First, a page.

making cameras disappear

“How did they do that?” There are so many feats of filmmaking that leave us baffled, but there are many more that are so seamless that they are invisible to the eye. One of which is an age-old technique that has only been refined as modern technologies improve: filming mirror scenes. Reflective surfaces are the enemy of the camera, catching equipment and crew members on the screen when they don’t want to be, and calling attention to the artifice of it all. So how do filmmakers go about making cameras disappear? An astute video essay by YouTuber Paul E.T. dives into the intricacies of the techniques to shoot mirror scenes. Watch it below.

Video Essay: Making Cameras Disappear

Paul E.T. describes how watching a scene from the Netflix crime procedural drama Criminal U.K. in which a camera dolly shot captures both the actors and their reflections on a two-way mirror before circling around to the other side of the glass piqued his curiosity. What techniques did the filmmaking crew use to hide the camera in this shot? The answer is a little complicated. But very fascinating to learn.

Paul E.T. then goes into detail about the different techniques filmmakers have employed over the years mirror shots, citing scenes from Contact, Sucker PunchPeggy Sue Got Married, Force Majeure, and others to examine the use of duplicated sets and compositing. Many writers have gone in-depth on the famous mirror scene in Contact, but Paul E.T. approaches this topic with a cheeky sense of humor and enough new information that it feels innovative and fresh. Specifically, fresh in his journey to find out more about the scene in Criminal U.K. becomes his white whale, as he’s unable to find out more information on a — let’s face it — little-seen show outside of a few YouTube video essayists, apparently. (I’m joking, I’m sure many people have watched Criminal.)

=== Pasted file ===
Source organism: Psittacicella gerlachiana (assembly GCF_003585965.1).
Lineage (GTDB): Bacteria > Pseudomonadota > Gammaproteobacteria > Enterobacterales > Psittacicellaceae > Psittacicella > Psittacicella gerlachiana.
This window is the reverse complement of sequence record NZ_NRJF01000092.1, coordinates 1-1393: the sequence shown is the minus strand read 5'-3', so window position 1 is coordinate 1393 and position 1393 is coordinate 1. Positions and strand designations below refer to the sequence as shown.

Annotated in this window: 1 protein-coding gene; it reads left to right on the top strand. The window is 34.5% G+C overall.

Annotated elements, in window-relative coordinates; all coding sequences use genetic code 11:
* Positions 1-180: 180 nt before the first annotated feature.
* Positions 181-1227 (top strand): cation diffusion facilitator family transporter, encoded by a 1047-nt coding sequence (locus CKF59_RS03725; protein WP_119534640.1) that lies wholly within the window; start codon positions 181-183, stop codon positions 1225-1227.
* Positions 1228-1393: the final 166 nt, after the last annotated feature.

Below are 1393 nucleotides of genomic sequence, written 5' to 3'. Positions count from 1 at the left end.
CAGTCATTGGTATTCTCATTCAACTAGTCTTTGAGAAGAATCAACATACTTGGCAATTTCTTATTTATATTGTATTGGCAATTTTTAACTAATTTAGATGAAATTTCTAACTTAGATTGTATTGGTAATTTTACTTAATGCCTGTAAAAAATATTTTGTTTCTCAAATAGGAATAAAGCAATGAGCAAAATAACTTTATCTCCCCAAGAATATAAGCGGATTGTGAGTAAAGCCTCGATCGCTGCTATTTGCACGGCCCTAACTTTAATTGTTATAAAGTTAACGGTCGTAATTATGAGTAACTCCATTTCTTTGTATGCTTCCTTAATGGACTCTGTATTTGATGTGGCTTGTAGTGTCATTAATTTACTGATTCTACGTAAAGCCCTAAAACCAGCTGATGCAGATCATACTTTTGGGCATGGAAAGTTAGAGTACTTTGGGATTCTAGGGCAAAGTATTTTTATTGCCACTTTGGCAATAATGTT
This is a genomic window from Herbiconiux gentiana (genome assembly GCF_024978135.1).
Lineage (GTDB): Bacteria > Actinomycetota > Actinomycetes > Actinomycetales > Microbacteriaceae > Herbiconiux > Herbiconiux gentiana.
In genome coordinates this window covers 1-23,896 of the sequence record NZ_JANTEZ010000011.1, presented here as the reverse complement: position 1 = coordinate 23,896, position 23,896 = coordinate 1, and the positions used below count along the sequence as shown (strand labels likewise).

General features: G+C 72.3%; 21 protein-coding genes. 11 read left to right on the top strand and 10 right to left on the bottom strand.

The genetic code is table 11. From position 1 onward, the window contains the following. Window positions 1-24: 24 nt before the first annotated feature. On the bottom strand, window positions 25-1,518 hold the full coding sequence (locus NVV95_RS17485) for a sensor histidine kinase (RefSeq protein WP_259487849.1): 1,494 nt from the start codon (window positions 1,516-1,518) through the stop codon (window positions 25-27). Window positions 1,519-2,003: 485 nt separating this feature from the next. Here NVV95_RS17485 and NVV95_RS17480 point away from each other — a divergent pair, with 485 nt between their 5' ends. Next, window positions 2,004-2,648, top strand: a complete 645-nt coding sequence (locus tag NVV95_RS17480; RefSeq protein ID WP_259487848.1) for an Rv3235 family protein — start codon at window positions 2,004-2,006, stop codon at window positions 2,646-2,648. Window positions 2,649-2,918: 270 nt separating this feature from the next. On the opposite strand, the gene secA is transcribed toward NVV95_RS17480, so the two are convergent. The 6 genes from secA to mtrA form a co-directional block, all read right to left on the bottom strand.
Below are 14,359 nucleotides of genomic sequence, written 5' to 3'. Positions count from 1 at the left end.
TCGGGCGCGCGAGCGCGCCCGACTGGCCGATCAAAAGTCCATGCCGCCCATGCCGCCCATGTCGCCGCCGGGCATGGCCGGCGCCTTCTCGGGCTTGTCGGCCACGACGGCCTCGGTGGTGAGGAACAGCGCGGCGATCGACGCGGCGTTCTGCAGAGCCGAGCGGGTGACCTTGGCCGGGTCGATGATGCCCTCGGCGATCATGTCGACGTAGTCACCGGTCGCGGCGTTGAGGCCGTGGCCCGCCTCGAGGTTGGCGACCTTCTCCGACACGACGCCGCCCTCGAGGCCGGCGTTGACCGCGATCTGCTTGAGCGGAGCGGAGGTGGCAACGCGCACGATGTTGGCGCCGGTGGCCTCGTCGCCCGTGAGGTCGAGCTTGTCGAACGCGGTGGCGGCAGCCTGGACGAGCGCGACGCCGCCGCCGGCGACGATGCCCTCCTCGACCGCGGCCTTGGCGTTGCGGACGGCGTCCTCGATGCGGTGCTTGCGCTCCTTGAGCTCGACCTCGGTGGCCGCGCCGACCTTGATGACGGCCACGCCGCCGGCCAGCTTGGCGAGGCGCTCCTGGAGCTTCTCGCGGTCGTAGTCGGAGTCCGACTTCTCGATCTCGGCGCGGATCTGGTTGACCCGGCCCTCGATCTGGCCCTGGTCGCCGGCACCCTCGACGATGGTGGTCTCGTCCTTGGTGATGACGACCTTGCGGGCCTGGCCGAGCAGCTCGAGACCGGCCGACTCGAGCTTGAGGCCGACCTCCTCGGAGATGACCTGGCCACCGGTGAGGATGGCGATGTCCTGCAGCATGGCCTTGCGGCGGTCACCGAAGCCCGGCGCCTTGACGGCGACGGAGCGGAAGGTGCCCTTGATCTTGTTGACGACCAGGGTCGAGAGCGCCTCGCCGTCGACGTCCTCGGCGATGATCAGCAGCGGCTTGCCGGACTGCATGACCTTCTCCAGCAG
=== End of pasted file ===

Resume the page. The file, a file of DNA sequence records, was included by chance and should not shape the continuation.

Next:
Film video essays are a dime a dozen on YouTube, but we wanted to highlight this one because it’s a smart, well-researched video that has gone viral in recent weeks (it was released over two months ago). And Paul E.T. seems like a channel who could be on the up-and-up, with his fun format and voice. Be sure to check out his other videos too after you watch his take on the (literal) smoke-and-mirrors that filmmakers have used over the years to make cameras disappear from mirror shots.

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